New Delhi: Thousands of people were shifted to safe areas and a steel bridge over the river was shut down as the water level in the Yamuna river continued to rise dangerously on Saturday, flooding east and north Delhi areas, an official said.
The Yamuna water also threatened to enter parts of the otherwise busy Inter-State Bus Terminus (ISBT), the capital`s oldest bus station in Kashmere Gate.
With the neighbouring state of Haryana releasing more water into the river upstream, the water level in the Yamuna touched 206.66 metres on Saturday morning, almost 2 metres above the danger mark of 204.83 metres.
The department of irrigation and flood control decided to close the vintage rail-cum-road double-decker steel bridge that links the Walled City to Shahdara neighbourhood across the river.
The railways cancelled or diverted 53 trains, including several short-distance services, as several low-lying areas in and around the national capital were flooded.
Speaking to a news agency, a transport official in the Inter-State Bus Terminus (ISBT) Kashmere Gate said: "Areas near the bus terminus were flooded but there was no problem for the bus terminus."
About any possible threat to Delhi Metro due to the rise in Yamuna`s water level, an official said there was no threat as of now but commuters will be informed about any eventuality.
"As most of the metro corridors are elevated, we don`t anticipate a threat of flood. Only Line 2 (Jahangirpuri-Central Secretariat) is underground where Kashmere Gate station is near the water body. But then also, we haven`t got any indication of flooding," the official said.
Apart from this the fields close to the middle class district of Mayur Vihar Phase-I in east Delhi were flooded, the officials said, adding that hundreds of labourers living there had pitched tents along a main road.
"As of now the water has not entered the colonies of Mayur Vihar Phase-I, but we are still monitoring the situation," an official said.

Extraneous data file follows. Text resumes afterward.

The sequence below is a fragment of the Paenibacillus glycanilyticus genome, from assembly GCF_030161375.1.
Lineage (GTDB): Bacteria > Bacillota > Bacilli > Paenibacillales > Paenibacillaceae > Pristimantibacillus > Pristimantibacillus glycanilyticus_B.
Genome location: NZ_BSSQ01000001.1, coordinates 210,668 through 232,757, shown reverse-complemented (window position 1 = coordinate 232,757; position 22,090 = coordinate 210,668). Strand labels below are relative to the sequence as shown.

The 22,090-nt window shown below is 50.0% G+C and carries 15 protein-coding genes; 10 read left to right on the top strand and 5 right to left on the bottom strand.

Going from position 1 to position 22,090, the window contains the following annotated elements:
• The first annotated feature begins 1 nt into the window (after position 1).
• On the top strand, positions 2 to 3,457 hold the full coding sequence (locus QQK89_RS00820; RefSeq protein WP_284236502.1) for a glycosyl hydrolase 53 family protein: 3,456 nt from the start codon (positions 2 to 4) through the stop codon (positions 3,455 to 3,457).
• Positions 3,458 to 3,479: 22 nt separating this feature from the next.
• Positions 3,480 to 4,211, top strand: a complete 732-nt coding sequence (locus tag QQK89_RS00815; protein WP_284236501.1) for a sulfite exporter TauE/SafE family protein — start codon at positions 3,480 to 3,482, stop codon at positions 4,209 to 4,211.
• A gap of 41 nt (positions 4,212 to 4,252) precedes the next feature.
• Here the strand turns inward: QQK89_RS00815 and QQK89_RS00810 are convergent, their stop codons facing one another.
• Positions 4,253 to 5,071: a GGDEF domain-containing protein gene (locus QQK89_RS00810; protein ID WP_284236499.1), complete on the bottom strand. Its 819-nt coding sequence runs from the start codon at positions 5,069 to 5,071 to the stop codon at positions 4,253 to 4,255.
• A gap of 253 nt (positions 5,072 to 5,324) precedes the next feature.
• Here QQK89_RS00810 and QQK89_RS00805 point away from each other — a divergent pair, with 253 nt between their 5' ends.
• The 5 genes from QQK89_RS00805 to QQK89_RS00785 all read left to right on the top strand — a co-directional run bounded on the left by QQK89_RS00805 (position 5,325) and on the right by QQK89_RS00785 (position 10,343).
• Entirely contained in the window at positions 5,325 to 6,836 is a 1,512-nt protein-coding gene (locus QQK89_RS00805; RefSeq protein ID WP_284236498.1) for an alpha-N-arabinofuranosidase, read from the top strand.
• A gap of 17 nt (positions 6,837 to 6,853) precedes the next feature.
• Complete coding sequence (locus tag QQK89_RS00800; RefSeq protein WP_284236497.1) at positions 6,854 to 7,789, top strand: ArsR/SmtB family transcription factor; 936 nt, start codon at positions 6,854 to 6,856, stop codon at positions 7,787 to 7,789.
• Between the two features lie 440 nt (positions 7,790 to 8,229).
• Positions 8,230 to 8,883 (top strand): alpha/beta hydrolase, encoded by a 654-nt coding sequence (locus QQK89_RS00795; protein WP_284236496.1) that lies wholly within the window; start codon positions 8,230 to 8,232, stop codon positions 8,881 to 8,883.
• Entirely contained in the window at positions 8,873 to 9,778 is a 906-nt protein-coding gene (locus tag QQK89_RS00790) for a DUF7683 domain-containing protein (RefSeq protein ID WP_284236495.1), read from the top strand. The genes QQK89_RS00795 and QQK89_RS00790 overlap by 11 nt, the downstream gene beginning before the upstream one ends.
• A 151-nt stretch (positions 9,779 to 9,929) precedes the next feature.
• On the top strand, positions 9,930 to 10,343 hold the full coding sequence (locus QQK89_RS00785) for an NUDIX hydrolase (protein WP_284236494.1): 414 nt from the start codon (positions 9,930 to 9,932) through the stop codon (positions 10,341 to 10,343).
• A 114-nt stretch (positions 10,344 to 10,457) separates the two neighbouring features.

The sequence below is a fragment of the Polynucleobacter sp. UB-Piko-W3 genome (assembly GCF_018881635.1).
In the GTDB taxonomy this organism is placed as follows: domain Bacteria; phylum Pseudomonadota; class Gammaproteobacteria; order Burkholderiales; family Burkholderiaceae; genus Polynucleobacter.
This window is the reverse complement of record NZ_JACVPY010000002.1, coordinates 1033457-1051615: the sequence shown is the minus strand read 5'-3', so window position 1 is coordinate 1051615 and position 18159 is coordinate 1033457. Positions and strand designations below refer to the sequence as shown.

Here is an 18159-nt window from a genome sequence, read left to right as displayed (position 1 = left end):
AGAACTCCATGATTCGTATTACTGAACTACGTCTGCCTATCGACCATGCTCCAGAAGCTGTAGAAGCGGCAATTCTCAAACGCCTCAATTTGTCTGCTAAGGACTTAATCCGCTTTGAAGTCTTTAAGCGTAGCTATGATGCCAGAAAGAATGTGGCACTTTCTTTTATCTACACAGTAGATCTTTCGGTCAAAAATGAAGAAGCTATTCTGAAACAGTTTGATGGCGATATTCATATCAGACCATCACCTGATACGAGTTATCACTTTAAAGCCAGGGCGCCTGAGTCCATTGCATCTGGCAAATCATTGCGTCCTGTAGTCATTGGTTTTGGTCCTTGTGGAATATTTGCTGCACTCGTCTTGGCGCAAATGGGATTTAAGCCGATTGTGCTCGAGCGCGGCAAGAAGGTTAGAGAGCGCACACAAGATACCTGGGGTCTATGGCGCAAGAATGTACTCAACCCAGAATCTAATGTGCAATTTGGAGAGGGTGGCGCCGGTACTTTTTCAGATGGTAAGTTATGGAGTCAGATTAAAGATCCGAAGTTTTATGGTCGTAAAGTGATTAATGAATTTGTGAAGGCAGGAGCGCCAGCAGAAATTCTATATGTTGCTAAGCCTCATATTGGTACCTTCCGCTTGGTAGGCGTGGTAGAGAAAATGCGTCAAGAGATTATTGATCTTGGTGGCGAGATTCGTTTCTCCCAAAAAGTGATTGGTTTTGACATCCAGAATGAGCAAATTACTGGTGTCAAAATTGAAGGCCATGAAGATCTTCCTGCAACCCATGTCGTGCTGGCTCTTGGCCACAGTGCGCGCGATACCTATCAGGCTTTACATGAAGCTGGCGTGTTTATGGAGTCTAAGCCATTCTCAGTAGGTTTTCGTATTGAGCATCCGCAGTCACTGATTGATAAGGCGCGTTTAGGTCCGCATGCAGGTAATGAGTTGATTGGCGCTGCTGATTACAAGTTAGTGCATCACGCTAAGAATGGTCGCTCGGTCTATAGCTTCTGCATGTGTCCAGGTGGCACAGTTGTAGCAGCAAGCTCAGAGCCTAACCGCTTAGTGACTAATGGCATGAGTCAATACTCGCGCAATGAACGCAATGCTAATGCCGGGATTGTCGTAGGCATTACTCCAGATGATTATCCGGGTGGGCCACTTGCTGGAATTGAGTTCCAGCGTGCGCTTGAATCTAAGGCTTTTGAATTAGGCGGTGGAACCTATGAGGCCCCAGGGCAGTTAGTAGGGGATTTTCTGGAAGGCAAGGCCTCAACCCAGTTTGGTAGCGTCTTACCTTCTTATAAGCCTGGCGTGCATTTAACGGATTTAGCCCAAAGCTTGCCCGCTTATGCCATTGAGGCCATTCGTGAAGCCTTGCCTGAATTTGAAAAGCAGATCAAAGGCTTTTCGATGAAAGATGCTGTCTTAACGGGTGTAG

Prasanna Bhat, residing in a colony in Mayur Vihar Phase-I, said: "We are scared to live in the colony, as many people are saying that if more water is released by Haryana the colony might get flooded. I am trying to shift all the electronic goods to the loft till the flood recedes in Haryana."
"Around 1,500 people living in the fields of Yamuna Khadar near the ITO bridge were shifted to tents," said BS Gautam, division warden of the flood department.
Low-lying areas like Garhi Mandu, Usmanpur Pusta, Jagatpur village and Shastri Nagar were some of the places inundated, officials said.
Officials here said that Haryana was expected to release 30,000 cusecs of water in the river during the day.
Amid warnings that Delhi could see the most severe flooding since 1978, Chief Minister Sheila Dikshit asked people not to panic.
Around 100 National Disaster Response Force (NDRF) personnel have been deployed to assist the authorities.
In 1978, more than 250,000 people were affected when the river flooded large areas in the capital`s northern and eastern districts through which the Yamuna flows.
Chief Minister Sheila Dikshit had yesterday appealed
to people not to panic and said all precautionary measures are
being put into place to meet any eventuality.
"There is no need to worry. We are taking all
precautionary measures to deal with any eventuality. The
situation is under control," Dikshit had said.
Authorities had yesterday evacuated hundreds of people
living in the low-lying areas. Seventy-four boats and 68
divers have also been pressed into service.
Over 100 personnel from National Disaster Response
Force have been deployed to assist the local authorities.
The rising Yamuna has forced the Northern Railways to
cancel 25 trains and diverted 36 others.
The trains diverted include Kalka Mail, Shaheed
Express, Garib Nawaz Express, Awadh Assam Express, Shalimar
Express and Brahmaputra Mail.
As many as 39 trains including Satygraha Express, Lal
Quila Express, Farakka and Howrah Janata Express have been
short terminated, according to a Northern Railway